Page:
Local farmers encourage growth of Nebraska’s dairy industry

Updated: Jun. 15, 2021 at 8:32 PM CDT
Email This Link
Share on Pinterest
Share on LinkedIn

LINCOLN, Neb. (KOLN) -Governor Pete Ricketts and local farmers gathered to push the state’s effort to grow the dairy industry across Nebraska as researchers say it could have a major impact on the local economy.

A new study from the University of Nebraska-Lincoln shows that growing the dairy industry, to bringing in processing plants could have serious positive impacts on the State’s economy.

Corn, soybeans and beef. These are common sights on Nebraska farms. But there is another good that farmers say has untapped potential.

“When you bring dairy cows to the state of Nebraska, you’re adding on about $12,000 a cow or more, in economic activity to our state,” said Governor Ricketts.

A study from the University finds that if the state expanded the dairy industry across the entire supply chain, it could bring in hundreds of millions of dollars, or more.

“The largest impact scenario, as much as $1.7 billion,” said Dr. Eric Thompson, UNL.

Nebraska dairymen said it’s time to grow the dairy industry in the Cornhusker State. They’ve been losing money taking their product out of state for processing.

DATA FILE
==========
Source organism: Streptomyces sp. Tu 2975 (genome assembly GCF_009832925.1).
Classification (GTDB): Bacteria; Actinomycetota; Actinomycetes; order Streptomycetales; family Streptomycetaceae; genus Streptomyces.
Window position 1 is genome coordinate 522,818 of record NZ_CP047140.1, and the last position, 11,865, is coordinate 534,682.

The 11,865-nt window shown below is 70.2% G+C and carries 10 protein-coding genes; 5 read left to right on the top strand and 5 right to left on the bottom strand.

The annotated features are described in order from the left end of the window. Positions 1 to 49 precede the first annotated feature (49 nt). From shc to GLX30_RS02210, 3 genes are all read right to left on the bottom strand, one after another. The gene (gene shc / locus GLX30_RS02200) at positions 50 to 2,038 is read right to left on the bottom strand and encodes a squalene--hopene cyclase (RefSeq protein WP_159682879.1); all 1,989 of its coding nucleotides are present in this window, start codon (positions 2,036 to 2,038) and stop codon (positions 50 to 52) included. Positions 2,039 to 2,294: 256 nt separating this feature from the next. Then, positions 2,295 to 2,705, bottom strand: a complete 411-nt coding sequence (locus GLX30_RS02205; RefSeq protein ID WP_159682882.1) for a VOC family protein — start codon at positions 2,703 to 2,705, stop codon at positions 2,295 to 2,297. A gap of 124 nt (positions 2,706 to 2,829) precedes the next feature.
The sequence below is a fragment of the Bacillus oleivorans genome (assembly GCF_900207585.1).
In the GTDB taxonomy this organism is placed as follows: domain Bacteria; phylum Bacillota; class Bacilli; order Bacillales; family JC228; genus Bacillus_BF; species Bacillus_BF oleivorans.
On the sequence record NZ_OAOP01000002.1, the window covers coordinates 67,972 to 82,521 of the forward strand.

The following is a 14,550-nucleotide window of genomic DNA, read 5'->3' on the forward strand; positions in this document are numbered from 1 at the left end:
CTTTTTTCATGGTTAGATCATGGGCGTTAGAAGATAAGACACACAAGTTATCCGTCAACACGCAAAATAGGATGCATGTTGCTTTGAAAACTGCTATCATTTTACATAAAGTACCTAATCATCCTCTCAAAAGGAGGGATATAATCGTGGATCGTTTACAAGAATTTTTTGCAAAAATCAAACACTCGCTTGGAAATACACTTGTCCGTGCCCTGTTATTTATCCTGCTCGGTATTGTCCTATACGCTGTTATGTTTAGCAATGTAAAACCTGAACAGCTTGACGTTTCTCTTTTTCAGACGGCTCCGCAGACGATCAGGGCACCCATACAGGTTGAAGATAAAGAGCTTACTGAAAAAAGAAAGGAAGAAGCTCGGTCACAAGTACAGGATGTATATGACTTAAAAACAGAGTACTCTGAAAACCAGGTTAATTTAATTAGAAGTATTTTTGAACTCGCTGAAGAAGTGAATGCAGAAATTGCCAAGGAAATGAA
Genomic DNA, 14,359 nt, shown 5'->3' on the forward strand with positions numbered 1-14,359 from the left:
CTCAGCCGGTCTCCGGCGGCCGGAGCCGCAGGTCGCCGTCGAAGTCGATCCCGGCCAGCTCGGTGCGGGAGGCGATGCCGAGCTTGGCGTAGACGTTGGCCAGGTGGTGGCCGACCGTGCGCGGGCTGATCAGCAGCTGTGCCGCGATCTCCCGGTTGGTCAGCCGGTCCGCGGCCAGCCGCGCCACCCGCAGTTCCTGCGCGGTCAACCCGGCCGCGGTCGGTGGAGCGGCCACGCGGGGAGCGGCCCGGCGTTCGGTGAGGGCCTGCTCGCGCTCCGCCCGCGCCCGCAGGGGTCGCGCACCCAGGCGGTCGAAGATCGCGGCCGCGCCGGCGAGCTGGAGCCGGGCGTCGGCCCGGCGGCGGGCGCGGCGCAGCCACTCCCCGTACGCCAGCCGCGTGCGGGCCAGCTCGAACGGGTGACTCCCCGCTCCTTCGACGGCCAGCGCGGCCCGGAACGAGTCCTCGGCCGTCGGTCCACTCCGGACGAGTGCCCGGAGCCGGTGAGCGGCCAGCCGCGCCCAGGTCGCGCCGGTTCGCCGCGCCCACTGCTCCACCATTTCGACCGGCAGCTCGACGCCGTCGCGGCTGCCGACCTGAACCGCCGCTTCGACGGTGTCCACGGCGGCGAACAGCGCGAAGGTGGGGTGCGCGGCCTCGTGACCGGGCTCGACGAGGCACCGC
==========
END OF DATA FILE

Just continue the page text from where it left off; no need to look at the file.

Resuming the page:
“Our milk coming from Clearwater, goes to Lamars, Iowa,” said Bill Thiel, Clearwater Dairy Farmer. “For our three loads of milk a day, it’s probably about a difference of about $1,200 just to have a plant closer to us.”

There’s no definitive timeline for this growth, but all groups agree the next step is to find ways to attract processing plants to Nebraska.

“It is vitally important for all the benefit of the dairymen,” said Thiel.

The study shows not only would increased dairy processing benefit other sectors of agriculture, like corn, hay and soymeal, it would also bring jobs to the state.

“What dairy can do for Nebraska is expand our tax base,” said Mark McHargue, President, Nebraska Farm Bureau.

The bottom line is that growing dairy would grow the state. Farmers and economists agree, even bringing in a smaller processing plant would have a positive impact.

Copyright 2021 KOLN. All rights reserved.